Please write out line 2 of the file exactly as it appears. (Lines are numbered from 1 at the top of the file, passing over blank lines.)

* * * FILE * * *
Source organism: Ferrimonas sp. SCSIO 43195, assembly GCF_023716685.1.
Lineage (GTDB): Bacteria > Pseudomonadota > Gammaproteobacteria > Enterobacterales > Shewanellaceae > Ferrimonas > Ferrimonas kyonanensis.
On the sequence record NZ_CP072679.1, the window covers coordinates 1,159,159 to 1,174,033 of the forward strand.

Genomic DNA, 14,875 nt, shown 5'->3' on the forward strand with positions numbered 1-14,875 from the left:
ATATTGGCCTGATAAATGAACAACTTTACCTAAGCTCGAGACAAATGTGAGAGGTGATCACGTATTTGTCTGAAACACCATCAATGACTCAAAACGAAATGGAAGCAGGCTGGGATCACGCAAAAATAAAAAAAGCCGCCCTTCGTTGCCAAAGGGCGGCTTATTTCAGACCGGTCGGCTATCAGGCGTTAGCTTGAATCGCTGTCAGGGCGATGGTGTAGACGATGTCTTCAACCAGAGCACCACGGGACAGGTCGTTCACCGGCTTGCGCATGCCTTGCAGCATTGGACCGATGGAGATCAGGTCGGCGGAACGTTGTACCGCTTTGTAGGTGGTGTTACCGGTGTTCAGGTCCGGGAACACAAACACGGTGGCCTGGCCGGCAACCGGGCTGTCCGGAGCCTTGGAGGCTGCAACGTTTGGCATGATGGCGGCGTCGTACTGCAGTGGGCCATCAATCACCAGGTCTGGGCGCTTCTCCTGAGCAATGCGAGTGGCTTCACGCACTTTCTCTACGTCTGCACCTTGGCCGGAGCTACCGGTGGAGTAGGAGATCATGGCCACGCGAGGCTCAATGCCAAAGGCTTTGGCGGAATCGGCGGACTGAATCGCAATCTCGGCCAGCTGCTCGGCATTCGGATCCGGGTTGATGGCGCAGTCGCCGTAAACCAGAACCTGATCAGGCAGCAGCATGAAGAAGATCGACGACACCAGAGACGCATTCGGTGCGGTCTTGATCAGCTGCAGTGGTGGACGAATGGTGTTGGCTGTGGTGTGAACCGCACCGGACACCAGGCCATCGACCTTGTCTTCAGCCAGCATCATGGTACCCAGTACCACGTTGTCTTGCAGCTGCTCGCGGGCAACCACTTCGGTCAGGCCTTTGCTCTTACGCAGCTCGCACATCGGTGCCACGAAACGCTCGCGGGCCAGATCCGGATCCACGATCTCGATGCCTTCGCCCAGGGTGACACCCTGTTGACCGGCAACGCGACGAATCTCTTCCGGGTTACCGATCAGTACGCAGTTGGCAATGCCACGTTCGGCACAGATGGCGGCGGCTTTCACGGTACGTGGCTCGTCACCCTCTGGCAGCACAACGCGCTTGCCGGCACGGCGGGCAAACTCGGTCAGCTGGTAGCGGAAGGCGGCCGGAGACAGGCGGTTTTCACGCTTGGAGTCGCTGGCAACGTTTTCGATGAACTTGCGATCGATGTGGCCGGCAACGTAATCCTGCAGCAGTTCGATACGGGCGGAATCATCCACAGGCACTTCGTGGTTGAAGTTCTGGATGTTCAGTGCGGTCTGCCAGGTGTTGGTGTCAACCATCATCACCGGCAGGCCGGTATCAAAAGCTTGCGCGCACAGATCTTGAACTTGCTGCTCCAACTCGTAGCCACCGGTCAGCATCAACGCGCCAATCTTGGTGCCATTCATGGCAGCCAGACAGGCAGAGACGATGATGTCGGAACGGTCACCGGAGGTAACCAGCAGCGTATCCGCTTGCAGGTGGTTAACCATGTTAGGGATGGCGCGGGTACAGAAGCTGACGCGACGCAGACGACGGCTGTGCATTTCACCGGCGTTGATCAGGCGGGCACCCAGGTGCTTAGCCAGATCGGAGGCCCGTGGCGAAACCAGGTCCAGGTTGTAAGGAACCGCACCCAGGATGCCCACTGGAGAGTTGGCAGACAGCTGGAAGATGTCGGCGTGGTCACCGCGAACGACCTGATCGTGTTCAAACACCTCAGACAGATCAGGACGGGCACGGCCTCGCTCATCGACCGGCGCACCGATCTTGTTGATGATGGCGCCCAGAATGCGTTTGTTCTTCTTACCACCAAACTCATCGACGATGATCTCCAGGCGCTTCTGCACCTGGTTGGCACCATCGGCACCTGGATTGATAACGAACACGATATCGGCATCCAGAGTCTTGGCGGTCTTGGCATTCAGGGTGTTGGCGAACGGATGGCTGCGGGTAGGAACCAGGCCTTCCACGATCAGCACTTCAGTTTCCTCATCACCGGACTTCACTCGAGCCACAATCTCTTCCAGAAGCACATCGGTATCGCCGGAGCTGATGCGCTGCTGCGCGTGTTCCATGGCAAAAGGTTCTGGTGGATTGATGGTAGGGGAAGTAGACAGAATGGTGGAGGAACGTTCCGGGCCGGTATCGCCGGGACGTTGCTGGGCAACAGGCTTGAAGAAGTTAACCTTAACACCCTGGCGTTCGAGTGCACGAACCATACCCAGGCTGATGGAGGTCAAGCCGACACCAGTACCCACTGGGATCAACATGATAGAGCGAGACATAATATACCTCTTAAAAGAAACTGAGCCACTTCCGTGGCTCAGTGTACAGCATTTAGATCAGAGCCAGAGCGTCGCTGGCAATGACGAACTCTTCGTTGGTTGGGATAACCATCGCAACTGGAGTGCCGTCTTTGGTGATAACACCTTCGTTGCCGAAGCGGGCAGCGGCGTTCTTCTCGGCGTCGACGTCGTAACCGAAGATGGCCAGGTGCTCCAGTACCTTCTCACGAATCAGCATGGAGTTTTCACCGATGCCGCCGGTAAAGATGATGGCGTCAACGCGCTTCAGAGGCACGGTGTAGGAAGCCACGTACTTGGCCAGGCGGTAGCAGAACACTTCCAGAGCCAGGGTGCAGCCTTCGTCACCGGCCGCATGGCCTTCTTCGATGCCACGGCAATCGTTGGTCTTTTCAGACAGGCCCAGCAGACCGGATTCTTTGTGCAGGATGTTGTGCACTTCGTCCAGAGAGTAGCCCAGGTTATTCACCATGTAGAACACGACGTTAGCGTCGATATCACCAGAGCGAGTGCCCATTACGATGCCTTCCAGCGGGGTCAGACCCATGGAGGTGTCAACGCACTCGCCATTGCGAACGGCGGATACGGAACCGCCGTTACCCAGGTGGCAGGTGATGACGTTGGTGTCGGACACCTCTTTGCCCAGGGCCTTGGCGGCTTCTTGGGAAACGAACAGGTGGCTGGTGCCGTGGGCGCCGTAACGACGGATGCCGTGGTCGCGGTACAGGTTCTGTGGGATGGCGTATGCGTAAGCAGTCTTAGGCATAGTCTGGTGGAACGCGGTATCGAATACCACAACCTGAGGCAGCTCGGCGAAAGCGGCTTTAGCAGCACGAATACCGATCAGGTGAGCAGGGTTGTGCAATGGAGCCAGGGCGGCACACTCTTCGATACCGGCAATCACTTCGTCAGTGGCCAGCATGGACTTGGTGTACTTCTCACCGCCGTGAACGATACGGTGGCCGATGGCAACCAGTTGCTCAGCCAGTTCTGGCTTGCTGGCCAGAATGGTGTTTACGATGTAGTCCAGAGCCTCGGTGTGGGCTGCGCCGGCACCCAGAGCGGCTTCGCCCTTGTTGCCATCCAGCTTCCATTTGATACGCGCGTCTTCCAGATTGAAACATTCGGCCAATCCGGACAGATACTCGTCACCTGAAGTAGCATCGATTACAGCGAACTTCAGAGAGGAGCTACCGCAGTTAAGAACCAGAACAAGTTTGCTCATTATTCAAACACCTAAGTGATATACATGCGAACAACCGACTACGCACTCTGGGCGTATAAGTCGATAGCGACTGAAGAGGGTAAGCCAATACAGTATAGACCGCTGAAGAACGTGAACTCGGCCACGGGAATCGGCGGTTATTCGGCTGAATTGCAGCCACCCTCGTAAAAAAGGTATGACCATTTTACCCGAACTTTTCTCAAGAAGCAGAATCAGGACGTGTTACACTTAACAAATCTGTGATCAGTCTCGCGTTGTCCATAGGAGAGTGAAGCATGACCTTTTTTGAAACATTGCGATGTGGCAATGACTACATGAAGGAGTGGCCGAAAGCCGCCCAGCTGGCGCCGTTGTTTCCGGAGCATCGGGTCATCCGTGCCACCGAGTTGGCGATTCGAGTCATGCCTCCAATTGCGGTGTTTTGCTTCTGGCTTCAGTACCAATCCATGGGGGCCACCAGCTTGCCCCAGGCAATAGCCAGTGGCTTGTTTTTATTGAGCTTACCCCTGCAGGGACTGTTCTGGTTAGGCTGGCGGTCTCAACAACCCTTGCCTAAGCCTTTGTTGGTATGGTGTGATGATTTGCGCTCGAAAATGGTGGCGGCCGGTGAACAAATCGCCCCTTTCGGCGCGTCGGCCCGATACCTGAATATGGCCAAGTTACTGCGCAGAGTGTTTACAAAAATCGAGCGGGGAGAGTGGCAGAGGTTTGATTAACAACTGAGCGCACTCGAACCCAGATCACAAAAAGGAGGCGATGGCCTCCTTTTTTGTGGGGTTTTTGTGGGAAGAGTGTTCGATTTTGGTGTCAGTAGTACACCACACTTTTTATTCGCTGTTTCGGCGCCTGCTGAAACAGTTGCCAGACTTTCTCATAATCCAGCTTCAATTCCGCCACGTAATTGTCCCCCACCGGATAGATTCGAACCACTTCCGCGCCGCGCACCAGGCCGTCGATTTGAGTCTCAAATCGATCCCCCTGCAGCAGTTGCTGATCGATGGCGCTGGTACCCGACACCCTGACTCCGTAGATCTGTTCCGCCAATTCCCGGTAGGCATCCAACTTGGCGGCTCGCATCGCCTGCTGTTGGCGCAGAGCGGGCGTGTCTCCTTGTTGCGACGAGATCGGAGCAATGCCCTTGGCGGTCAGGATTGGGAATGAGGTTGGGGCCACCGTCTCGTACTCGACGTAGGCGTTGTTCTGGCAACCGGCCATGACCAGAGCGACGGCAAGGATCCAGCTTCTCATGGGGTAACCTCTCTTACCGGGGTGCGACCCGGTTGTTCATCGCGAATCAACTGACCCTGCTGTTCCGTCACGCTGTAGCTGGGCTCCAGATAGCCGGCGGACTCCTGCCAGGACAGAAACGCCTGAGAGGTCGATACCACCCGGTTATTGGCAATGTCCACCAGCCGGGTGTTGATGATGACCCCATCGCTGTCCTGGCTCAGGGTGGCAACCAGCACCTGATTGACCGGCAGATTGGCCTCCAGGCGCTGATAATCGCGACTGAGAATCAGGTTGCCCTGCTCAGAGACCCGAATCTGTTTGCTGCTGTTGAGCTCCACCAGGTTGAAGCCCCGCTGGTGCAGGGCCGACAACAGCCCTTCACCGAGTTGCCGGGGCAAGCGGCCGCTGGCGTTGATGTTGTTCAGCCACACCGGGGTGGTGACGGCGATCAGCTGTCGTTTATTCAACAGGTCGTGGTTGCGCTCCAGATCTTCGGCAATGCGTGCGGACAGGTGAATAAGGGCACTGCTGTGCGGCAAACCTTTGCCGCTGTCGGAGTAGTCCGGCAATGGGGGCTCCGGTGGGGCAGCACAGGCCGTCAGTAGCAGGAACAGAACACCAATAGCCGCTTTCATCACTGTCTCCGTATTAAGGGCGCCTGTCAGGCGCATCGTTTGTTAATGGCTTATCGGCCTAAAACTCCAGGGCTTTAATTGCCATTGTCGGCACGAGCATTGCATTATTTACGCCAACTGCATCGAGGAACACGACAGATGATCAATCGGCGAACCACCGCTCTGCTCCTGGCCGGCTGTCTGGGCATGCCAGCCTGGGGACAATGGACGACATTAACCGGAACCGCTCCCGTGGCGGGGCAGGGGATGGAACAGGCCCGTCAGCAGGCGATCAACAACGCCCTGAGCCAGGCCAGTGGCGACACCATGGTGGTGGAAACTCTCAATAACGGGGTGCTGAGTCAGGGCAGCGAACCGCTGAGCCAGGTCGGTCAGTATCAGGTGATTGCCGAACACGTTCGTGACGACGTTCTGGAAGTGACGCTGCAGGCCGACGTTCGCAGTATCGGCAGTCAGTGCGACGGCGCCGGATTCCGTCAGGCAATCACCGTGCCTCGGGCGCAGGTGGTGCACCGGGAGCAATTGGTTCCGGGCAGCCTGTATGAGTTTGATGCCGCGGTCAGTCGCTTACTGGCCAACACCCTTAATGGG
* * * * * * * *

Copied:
Lineage (GTDB): Bacteria > Pseudomonadota > Gammaproteobacteria > Enterobacterales > Shewanellaceae > Ferrimonas > Ferrimonas kyonanensis.